For Ann Richards, a Depression kid who rose to become an outspokenly liberal Democratic governor of Texas, everything in life was a challenge by which she refused to be fazed. A whip-smart woman with an epigrammatic, country-accented tongue and a no-nonsense eye for facts, she was probably not the easiest person to deal with, nor to work for. Still, being around her in her more fiery moods must have been a hell of a lot of fun. And she did some considerable opening-up of Texas’s traditionally whites-only, good ol’ boys–preferred government.
Holland Taylor, an actress whose skill and intelligence make an excellent match for Richards’s, has carpentered up a makeshift but brainy and laugh-laden solo play about Richards, Ann (Vivian Beaumont Theater). It skips lightly over many matters, starting with chronology, but it nails the issues that made Richards’s political presence significant, as well as the blunt, tart tone in which she addressed them. Hopping from a commencement address to a particularly trying day in the governor’s office, and flashing back to childhood before flying on into the afterlife (are we meant to think that commencement address was being delivered in Heaven?), Ann can seem awfully random; fortunately, when it gets down to brass tacks, which is often, it knows where to plunge their points.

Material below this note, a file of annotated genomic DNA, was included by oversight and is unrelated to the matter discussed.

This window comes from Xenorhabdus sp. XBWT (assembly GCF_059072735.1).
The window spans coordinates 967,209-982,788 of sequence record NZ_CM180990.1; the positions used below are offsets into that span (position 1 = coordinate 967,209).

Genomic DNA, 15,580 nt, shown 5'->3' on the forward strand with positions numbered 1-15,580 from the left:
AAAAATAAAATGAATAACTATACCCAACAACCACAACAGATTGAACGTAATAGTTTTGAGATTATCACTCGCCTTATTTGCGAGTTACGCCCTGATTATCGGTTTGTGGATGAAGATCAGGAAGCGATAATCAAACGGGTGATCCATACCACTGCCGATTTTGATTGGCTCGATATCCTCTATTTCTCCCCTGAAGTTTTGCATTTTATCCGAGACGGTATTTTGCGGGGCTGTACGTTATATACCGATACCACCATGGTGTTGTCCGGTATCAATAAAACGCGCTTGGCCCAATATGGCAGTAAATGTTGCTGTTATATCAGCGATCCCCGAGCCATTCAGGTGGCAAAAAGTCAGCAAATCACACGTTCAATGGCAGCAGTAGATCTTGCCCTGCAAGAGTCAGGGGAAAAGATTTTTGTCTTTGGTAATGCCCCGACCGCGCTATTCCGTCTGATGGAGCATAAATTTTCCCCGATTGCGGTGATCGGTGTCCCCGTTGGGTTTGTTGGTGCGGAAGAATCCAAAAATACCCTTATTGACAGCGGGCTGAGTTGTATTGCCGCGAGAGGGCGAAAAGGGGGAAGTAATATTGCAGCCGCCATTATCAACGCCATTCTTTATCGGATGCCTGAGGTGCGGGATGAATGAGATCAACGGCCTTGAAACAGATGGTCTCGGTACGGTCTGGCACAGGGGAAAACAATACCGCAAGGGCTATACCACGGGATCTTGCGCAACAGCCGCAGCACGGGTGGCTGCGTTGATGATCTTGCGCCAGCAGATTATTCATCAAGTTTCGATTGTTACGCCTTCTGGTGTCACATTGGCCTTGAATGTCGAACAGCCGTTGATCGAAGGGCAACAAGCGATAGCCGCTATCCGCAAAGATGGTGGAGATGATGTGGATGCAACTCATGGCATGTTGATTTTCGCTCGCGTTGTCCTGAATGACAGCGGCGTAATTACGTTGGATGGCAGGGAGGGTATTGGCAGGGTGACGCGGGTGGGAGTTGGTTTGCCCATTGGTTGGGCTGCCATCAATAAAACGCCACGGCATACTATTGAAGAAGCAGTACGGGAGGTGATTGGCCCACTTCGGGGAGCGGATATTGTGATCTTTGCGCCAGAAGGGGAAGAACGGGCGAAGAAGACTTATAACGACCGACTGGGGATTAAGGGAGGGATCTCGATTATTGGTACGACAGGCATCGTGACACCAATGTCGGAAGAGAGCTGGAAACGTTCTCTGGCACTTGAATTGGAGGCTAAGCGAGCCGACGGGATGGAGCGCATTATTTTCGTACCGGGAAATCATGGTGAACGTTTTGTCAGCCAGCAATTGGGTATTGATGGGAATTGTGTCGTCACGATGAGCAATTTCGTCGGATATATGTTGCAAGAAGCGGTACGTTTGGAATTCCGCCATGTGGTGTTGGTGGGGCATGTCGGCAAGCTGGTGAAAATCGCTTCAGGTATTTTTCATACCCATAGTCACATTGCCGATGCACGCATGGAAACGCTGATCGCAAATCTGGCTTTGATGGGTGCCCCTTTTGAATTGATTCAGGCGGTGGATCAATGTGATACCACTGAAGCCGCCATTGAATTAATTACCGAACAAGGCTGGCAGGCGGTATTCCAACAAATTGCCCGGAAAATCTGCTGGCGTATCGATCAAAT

Taylor, whose thoroughness as an actress was long familiar on and off Broadway before her days of TV stardom, has immersed herself with wit and variety into Richards’s spunky character, alternately ferocious and good-humored. With a replica of Richards’s “Republican hair” nestling snugly on her head like a white crocheted cap, she swings her slender arms into motion, cocks her head, and launches a multicolored panoply of remarks, observations, jokes, profanities, and proverbs. What result can’t exactly be called a play, but who needs a play when you’re meeting two such fascinating women?